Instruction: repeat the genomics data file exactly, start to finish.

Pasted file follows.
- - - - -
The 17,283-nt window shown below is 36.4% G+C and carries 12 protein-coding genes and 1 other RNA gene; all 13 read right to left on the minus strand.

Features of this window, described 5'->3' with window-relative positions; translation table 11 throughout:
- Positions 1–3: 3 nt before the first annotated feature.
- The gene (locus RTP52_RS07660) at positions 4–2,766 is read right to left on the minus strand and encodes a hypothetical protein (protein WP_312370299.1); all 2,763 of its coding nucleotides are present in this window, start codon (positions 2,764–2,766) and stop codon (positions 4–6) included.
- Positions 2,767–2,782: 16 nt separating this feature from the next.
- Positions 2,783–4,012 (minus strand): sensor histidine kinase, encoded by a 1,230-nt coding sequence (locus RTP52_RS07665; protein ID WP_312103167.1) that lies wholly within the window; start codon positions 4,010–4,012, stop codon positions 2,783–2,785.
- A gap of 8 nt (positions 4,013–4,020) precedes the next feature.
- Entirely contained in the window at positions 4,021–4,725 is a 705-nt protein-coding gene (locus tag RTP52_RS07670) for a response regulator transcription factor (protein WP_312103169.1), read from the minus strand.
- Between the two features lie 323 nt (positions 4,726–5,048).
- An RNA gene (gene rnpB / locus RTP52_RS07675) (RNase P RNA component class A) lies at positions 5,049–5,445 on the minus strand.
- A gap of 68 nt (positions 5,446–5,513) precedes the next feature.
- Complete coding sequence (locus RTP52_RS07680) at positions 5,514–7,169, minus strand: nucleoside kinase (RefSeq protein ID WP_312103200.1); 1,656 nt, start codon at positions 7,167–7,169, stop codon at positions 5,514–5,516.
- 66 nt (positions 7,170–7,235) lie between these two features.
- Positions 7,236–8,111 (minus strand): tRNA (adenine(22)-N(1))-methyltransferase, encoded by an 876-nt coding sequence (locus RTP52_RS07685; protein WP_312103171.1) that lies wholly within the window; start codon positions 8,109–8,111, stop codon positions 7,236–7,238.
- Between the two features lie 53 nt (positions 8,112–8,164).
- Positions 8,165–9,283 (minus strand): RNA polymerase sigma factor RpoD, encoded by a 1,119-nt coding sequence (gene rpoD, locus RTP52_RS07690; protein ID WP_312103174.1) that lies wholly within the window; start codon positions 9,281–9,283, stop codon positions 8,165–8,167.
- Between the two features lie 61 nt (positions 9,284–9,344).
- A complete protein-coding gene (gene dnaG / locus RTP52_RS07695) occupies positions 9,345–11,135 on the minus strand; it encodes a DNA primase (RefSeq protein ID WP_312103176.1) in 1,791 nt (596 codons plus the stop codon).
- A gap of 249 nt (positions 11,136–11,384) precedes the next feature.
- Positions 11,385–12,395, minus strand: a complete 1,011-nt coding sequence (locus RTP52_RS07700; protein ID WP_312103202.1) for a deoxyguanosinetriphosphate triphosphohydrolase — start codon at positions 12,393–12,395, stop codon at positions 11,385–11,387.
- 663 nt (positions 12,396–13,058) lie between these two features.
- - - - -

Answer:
The 17,283-nt window shown below is 36.4% G+C and carries 12 protein-coding genes and 1 other RNA gene; all 13 read right to left on the minus strand.

Features of this window, described 5'->3' with window-relative positions; translation table 11 throughout:
- Positions 1–3: 3 nt before the first annotated feature.
- The gene (locus RTP52_RS07660) at positions 4–2,766 is read right to left on the minus strand and encodes a hypothetical protein (protein WP_312370299.1); all 2,763 of its coding nucleotides are present in this window, start codon (positions 2,764–2,766) and stop codon (positions 4–6) included.
- Positions 2,767–2,782: 16 nt separating this feature from the next.
- Positions 2,783–4,012 (minus strand): sensor histidine kinase, encoded by a 1,230-nt coding sequence (locus RTP52_RS07665; protein ID WP_312103167.1) that lies wholly within the window; start codon positions 4,010–4,012, stop codon positions 2,783–2,785.
- A gap of 8 nt (positions 4,013–4,020) precedes the next feature.
- Entirely contained in the window at positions 4,021–4,725 is a 705-nt protein-coding gene (locus tag RTP52_RS07670) for a response regulator transcription factor (protein WP_312103169.1), read from the minus strand.
- Between the two features lie 323 nt (positions 4,726–5,048).
- An RNA gene (gene rnpB / locus RTP52_RS07675) (RNase P RNA component class A) lies at positions 5,049–5,445 on the minus strand.
- A gap of 68 nt (positions 5,446–5,513) precedes the next feature.
- Complete coding sequence (locus RTP52_RS07680) at positions 5,514–7,169, minus strand: nucleoside kinase (RefSeq protein ID WP_312103200.1); 1,656 nt, start codon at positions 7,167–7,169, stop codon at positions 5,514–5,516.
- 66 nt (positions 7,170–7,235) lie between these two features.
- Positions 7,236–8,111 (minus strand): tRNA (adenine(22)-N(1))-methyltransferase, encoded by an 876-nt coding sequence (locus RTP52_RS07685; protein WP_312103171.1) that lies wholly within the window; start codon positions 8,109–8,111, stop codon positions 7,236–7,238.
- Between the two features lie 53 nt (positions 8,112–8,164).
- Positions 8,165–9,283 (minus strand): RNA polymerase sigma factor RpoD, encoded by a 1,119-nt coding sequence (gene rpoD, locus RTP52_RS07690; protein ID WP_312103174.1) that lies wholly within the window; start codon positions 9,281–9,283, stop codon positions 8,165–8,167.
- Between the two features lie 61 nt (positions 9,284–9,344).
- A complete protein-coding gene (gene dnaG / locus RTP52_RS07695) occupies positions 9,345–11,135 on the minus strand; it encodes a DNA primase (RefSeq protein ID WP_312103176.1) in 1,791 nt (596 codons plus the stop codon).
- A gap of 249 nt (positions 11,136–11,384) precedes the next feature.
- Positions 11,385–12,395, minus strand: a complete 1,011-nt coding sequence (locus RTP52_RS07700; protein ID WP_312103202.1) for a deoxyguanosinetriphosphate triphosphohydrolase — start codon at positions 12,393–12,395, stop codon at positions 11,385–11,387.
- 663 nt (positions 12,396–13,058) lie between these two features.